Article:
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A Great Time of Reflection: two issues for discussion and reporting by student journalists


Two events are drawing a lot of commentary this week.

They are also great starting points for classroom discussion and student media reporting beyond just giving opinions.

One is whether the Associated Press should have published photos of a young Marine mortally injured along with a story about him and his mission. The other is the firestorm of opinion surrounding President Barack Obama’s upcoming speech to students.

Both seem to draw polarization and backlash.

We need to see them in student media and journalism classrooms as rational discussion – and reporting– instead.

First, the Marine photos and story really could make for exceptional ethical discussion (how you decide concepts like doing the least harm, choosing loyalty and meeting the greater good, among others). The dilemma transfers easily to scholastic media (do you publish photos of injuries and defeat or only victories?).

Second, the question of whether students in a class should be able to watch the President’s live speech also strikes at the heart of our democracy. If schools cannot openly discuss ideas and issues so they learn how to handle them, how to investigate them, then what is the purpose for our schools? How can students – and adults – know to support or to oppose ideas, issues and people unless they can hear and critically evaluate them?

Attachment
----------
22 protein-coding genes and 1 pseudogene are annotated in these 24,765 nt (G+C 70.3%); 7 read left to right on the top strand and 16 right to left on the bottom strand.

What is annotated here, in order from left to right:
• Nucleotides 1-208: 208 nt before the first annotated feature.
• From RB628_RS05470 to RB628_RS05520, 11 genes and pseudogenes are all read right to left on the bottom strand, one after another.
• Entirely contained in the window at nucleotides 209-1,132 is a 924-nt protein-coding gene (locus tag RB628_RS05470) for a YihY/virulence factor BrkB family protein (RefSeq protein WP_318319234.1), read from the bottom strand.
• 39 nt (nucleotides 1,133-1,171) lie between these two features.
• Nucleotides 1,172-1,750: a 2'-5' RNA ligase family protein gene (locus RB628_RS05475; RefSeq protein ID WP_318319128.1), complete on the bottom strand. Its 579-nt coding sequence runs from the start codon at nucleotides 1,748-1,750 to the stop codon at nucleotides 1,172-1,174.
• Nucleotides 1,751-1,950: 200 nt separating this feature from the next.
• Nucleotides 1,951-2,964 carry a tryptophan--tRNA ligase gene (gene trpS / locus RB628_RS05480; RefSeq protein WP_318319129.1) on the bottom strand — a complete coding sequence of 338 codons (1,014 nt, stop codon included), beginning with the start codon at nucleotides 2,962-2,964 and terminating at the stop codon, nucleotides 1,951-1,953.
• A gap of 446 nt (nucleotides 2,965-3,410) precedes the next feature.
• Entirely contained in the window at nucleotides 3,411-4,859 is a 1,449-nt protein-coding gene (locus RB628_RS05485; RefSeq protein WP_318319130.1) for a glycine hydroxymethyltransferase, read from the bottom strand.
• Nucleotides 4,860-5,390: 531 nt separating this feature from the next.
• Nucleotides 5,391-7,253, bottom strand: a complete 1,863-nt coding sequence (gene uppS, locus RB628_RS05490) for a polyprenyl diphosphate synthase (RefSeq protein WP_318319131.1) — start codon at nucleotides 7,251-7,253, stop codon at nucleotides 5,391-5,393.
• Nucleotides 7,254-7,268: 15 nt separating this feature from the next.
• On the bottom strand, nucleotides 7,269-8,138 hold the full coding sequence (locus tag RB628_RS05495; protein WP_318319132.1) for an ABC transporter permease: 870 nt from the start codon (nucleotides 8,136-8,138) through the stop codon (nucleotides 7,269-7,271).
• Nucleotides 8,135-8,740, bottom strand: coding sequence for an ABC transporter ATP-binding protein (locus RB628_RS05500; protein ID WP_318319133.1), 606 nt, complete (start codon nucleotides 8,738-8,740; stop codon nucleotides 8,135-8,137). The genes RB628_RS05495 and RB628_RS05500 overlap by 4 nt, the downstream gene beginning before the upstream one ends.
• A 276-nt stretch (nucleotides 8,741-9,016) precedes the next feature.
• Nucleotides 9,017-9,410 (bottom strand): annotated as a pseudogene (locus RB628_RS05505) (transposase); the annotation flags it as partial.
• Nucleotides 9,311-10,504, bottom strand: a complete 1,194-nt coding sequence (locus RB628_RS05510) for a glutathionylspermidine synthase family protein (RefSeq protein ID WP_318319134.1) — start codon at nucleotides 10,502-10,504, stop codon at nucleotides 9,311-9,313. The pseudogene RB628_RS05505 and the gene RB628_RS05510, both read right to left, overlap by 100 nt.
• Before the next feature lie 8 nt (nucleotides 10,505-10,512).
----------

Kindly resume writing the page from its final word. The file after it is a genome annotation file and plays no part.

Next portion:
If schools must first prior review ideas and issues of the President, ideas and issues similar to those other presidents presented in schools, what are students learning? They are not learning to think, to reflect and to decide for themselves.

It would be wonderful if, over the next several weeks, journalism teachers and advisers share how they – and more importantly their students– handled these two issues.

It would also be wonderful if student media led the way in substantive, digging and balanced reporting of these issues. Maybe then adults could more clearly see that student media can be responsible, accurate and thorough – without prior review.

After all, sometime in the future other students might ask their parents (our students), “what did you do during this Great Time of Reflection?”

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